A Government Senator says the introduction of the Planning and Development Bill 2019 which went before the Upper House today, will assist Government with improving its status on the ease of doing business in Barbados.
Speaking in Senate as he debated the Planning and Development Bill 2019 on Wednesday, Senator Damien Sands said that Barbados dropped to a ranking of 132 in the World Bank Report in their ease of doing business which he attributed to the long wait for approval from Town and Country Planning.
“That is a slippage of 15 positions from where we were in the previous report and one of the major factors for that slippage circled back to the delay in getting a response to an application laid at the Town and Country Planning,” he said. He noted that the report indicated that it takes approximately 15 months to receive a response from the Town and Country Planning.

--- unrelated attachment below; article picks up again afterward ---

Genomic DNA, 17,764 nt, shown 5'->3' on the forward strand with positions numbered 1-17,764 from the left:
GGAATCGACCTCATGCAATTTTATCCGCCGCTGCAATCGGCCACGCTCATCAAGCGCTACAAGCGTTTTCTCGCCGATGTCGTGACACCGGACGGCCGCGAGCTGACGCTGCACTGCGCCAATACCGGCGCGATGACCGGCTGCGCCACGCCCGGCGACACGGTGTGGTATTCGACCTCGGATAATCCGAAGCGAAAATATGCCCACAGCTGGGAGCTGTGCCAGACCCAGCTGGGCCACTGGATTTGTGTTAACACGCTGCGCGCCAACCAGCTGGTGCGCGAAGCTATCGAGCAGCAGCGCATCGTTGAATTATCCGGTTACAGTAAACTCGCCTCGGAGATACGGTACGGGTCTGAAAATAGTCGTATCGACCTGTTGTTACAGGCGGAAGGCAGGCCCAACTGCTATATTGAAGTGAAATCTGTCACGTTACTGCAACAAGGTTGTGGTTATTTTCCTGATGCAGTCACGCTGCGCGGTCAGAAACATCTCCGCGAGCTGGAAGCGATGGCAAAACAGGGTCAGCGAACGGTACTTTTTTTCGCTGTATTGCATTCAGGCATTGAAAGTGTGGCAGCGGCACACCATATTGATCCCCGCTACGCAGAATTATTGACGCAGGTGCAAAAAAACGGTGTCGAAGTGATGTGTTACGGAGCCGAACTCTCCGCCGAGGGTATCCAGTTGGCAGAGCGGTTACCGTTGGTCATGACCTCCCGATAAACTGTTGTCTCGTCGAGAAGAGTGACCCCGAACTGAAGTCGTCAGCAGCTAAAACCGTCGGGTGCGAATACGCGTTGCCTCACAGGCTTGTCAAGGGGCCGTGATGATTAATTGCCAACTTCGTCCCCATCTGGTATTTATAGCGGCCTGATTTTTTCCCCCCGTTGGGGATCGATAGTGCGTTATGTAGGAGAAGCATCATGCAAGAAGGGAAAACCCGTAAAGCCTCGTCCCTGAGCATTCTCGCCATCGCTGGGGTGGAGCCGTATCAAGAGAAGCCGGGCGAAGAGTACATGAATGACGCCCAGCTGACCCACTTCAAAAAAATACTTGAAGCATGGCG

Sands believes that the country’s slippage in the ease of doing business ratings suggested that the laws governing the Town and Country Planning Act were outdated.
“These few observations suggest to me that the existing legislation is outdated. It is inefficient in the process, it lacks transparency as the Chief Town Planner is responsible for decisions. There is a clear impediment to economic activity, economic growth and investment,” Sands said, adding that the current system leads to persons feeling disenfranchised.
“We have a system were persons feel that the goal post is constantly shifting. They feel as though when they apply their wait is in vain. Fifteen months is way too long in any given application process. That simply cannot be good enough in a 21st century Barbados. This Bill seeks to address these concerns by implementing timelines,” he said.
Sands who is a lawyer by profession said the Planning and Development Bill 2019 is a part of Government’s transformation process as it seeks to increase accountability, transparency, efficiency and effectiveness in the Town and Country Planning Department.
“The teeth have now been placed with this Bill whereby if a person is found guilty of being directly or indirectly influenced to make a decision for financial reward or otherwise; if they fail to declare a conflict of interest they may find themselves imprisoned, fined or both,” he said, adding that the penalties for a breach of the act range from $100,000 to $250,000 thus serving as a deterrent and restoring Barbadians’ faith in functionality of the Town and Country Planning Department, he added.